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The Virginia House race at the center of the “Bigfoot erotica” controversy, explained

The stuff waves are made of.

Virginia’s Fifth Congressional District is not Democrats’ best hope for a House pickup this November — not by a long shot. Donald Trump carried the district in 2016, Mitt Romney carried it in 2012, and Ed Gillespie carried in the 2017 gubernatorial race, even though all three Republicans lost statewide.

But none of them won by a landslide, and a somewhat improbable confluence of events has left Republicans’ hold on the seat imperiled — starting with the Virginia GOP’s nomination of a neo-Confederate Senate candidate, continuing with a scandal-plagued incumbent stepping down, and ending with a candidate’s history with what I guess we are calling “Bigfoot erotica.”

Leslie Cockburn, the veteran investigative journalist (and mother of actor Olivia Wilde), is the Democratic nominee in the Virginia Fifth, and she is legitimately tweeting about her opponent’s Instagram posts about Bigfoot’s penis. It’s weird even for a weird year. But there’s a method to the madness.

The Cook Political Report still rates the race as Lean Republican due to its overall partisan tilt. But if Democrats take the House in November, it will be thanks to a race or two like this. Given the gerrymandered map Democrats need to compete on, it in effect takes a landslide nationwide to eke out a majority in Congress.

And to get a landslide, you can’t just win the easy races and pick up the likely pickups. You need some unlikely wins as well, where a favorable national political environment contributes to a favorable set of local circumstances and then gives you enough wind at your back to take advantage of the good fortune.

In short, while Bigfoot erotica isn’t exactly the most important issue facing the country this year, it could well prove decisive in the extremely important question of whether America elects a new Congress that is inclined to try to check Donald Trump or to stick with the status quo.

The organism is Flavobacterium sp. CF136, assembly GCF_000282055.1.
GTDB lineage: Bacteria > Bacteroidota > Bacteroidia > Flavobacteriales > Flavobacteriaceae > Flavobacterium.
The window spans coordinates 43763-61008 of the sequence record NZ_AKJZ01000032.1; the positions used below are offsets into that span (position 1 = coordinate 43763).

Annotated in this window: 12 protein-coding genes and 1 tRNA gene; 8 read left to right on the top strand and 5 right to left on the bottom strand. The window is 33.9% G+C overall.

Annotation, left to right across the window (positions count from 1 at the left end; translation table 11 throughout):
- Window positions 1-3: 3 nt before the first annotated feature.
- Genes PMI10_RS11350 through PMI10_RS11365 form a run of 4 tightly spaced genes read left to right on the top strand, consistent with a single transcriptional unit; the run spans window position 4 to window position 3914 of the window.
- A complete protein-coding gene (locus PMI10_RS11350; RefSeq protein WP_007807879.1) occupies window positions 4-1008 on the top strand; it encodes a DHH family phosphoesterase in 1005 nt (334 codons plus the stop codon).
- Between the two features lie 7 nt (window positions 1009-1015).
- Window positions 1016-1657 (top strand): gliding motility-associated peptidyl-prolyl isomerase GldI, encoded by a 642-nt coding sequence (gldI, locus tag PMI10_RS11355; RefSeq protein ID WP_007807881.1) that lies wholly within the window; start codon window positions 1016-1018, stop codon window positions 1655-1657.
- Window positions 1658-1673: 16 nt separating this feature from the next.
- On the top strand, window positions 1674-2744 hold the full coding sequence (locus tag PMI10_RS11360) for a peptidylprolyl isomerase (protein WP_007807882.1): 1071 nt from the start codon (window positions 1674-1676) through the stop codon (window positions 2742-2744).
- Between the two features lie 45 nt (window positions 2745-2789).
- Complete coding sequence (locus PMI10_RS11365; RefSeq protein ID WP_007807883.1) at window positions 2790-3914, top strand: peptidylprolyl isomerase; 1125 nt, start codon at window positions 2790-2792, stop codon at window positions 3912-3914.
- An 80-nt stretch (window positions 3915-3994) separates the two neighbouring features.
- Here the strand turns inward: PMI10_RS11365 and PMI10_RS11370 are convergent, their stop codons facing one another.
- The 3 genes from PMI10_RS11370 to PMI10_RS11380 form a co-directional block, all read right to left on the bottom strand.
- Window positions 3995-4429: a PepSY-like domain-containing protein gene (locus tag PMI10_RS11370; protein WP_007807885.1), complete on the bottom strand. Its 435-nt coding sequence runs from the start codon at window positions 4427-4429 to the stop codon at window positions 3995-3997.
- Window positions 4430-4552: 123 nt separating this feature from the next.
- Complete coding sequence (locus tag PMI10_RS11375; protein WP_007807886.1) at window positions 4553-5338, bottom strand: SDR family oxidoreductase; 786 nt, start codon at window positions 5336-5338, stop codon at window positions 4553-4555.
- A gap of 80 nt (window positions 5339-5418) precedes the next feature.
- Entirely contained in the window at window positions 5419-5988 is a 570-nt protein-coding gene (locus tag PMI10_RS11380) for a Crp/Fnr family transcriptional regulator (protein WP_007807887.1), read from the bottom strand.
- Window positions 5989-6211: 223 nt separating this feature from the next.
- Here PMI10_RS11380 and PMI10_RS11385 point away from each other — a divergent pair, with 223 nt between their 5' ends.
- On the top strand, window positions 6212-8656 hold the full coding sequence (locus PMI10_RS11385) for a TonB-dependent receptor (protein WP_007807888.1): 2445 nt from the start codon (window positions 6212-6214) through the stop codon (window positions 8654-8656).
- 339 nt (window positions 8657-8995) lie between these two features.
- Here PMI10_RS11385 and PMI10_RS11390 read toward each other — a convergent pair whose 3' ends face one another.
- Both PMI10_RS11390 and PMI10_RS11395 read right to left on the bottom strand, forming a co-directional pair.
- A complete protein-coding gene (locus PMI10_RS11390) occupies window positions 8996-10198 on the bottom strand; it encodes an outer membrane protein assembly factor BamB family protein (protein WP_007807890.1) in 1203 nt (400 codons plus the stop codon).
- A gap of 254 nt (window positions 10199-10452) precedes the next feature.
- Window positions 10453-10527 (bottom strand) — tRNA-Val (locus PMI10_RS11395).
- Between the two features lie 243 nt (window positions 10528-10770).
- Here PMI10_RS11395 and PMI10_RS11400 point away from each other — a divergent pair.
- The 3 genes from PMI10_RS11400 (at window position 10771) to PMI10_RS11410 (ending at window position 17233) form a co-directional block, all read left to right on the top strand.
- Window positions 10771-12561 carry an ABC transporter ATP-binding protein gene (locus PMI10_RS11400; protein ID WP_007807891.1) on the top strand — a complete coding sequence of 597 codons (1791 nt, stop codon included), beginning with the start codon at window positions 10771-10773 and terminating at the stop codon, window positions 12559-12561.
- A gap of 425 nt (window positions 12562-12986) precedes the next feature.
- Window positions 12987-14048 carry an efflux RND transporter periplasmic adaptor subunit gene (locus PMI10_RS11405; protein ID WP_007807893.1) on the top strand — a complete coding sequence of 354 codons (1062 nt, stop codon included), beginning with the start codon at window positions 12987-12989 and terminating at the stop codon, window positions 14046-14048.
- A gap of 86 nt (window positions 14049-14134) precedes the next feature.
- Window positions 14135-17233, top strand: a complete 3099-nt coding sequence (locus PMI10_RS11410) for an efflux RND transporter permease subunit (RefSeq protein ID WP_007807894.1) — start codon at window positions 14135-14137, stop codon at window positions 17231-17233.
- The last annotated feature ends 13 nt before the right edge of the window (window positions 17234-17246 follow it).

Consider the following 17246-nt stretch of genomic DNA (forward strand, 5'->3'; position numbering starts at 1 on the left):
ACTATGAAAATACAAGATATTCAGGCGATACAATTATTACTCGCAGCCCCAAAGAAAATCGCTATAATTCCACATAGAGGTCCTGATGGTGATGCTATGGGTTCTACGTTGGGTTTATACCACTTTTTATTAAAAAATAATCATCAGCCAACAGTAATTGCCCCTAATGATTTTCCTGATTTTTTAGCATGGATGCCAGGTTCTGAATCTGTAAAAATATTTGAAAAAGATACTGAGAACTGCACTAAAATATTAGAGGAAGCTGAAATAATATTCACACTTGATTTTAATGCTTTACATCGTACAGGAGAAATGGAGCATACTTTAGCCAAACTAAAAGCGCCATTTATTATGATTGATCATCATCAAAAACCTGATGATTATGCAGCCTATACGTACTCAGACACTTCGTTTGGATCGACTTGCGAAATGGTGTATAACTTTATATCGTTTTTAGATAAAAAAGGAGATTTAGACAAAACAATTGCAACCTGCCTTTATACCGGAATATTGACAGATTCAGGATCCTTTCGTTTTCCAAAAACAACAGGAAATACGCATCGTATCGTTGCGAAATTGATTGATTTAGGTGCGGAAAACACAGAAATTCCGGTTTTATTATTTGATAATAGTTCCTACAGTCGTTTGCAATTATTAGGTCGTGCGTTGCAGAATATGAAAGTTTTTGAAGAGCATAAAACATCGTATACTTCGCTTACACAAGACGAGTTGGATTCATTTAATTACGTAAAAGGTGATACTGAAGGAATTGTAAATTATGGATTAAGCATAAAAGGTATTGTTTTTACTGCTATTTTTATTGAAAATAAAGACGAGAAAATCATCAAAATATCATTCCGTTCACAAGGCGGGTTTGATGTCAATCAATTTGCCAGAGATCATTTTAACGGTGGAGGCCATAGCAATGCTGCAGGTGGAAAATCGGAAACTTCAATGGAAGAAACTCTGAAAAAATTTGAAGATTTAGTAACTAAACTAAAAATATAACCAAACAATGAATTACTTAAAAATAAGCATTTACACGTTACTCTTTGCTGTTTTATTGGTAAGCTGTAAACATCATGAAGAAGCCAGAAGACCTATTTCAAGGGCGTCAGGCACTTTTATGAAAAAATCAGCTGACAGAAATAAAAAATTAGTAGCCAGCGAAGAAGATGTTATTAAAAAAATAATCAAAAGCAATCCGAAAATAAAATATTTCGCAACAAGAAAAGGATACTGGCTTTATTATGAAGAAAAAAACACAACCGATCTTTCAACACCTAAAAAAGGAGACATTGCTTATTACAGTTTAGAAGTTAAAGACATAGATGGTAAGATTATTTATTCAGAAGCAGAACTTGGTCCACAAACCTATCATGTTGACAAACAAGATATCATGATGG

Um ... Bigfoot ... erotica?


The backstory here is that in November 2017, Virginia Democrats cleaned up at the polls, not only winning a governor’s race but knocking off a whole bunch of incumbent members of the House of Delegates. In the immediate aftermath of that election, Republican Rep. Tom Garrett of the Fifth District told Vox he feared a Democratic wave election. Then a few months later, Politico reported that Garrett had been using his staff as personal servants — making them chauffeur family members, pick up dry cleaning, etc. In response, Garrett announced that he is an alcoholic (an issue that seems to bear only a tenuous relationship to abusing staff) and that he would retire from Congress but not resign, thus letting the GOP avoid a special election.

Under Virginia election rules, that left the nomination for the 2018 race to be decided by a hastily assembled party convention, which went with retired Air Force intelligence officer and brewery owner Denver Riggleman.

Riggleman is the co-author of a self-published 2006 book called Bigfoot Exterminators, Inc.: The Partially Cautionary, Mostly True Tale of Monster Hunt 2006, a (nonerotic) work about people who look for Bigfoot.

His interest in the Bigfoot subject led to a number of posts on social media that appear to be focused on Bigfoot’s genitalia.

Riggleman tells the Daily Progress, Charlottesville, Virginia’s daily newspaper, that the posts have nothing to do with erotica but are rather “a joke his military friends played on him.” Riggleman has, however, set his old social media accounts to private, so it’s no longer possible to fully investigate the context in which the posts arose. The Cook Political Report says, however, that whatever the joke was, it involved the existence of a Facebook author page for a book to be titled The Mating Habits of Bigfoot and Why Women Want Him.

This whole thing sounds mostly ridiculous, but as Katie Heaney wrote in a 2014 BuzzFeed article, there really is a robust subgenre of Bigfoot porn. So it’s possible that either Riggleman really is a devotee of Bigfoot erotica, or else he stumbled into the subject while researching other Bigfoot-related matters and that became the origin of some kind of Bigfoot porn inside joke.

Realistically, though, this is not going to be the main issue in the race. The best way to think about it is probably that Cockburn is tweeting about this Bigfoot stuff because she knows the Bigfoot porn angle will tempt journalists to write about the race (for example, I am writing about the race), and that once they do, they will be inclined to also write about some more substantive matters — like the allegation that Riggleman pals around with white supremacists.

So what about those white supremacists?